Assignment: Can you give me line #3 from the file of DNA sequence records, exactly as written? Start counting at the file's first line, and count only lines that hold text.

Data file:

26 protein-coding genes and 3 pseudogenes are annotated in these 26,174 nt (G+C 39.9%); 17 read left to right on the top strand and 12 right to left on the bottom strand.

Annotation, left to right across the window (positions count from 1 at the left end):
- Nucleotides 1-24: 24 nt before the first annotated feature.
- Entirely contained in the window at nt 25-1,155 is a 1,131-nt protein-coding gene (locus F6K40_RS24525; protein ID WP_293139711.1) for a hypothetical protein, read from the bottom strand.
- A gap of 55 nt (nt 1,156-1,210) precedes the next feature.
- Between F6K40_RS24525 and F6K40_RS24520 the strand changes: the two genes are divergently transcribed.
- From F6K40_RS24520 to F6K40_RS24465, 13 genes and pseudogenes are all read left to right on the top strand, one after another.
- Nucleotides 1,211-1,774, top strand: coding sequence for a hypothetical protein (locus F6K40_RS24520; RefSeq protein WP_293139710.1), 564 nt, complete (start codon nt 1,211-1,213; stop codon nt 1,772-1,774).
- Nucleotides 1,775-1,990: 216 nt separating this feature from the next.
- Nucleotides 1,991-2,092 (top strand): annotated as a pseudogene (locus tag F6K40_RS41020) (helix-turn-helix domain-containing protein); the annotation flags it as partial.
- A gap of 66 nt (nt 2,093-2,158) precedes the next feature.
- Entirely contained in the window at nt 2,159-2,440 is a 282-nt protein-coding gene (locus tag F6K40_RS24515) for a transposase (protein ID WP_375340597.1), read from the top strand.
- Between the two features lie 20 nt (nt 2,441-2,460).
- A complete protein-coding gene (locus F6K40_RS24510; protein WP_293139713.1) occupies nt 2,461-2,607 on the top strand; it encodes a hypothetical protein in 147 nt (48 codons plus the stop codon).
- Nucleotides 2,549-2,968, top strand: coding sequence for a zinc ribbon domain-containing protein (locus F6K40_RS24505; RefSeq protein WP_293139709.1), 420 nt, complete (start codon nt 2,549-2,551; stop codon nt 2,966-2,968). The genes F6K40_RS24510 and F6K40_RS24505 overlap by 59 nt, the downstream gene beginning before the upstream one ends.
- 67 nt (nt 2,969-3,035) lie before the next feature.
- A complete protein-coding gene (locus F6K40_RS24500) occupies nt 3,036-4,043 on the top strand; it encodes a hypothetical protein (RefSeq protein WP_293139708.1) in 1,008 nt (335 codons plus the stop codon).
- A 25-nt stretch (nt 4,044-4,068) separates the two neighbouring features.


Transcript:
- Nucleotides 1-24: 24 nt before the first annotated feature.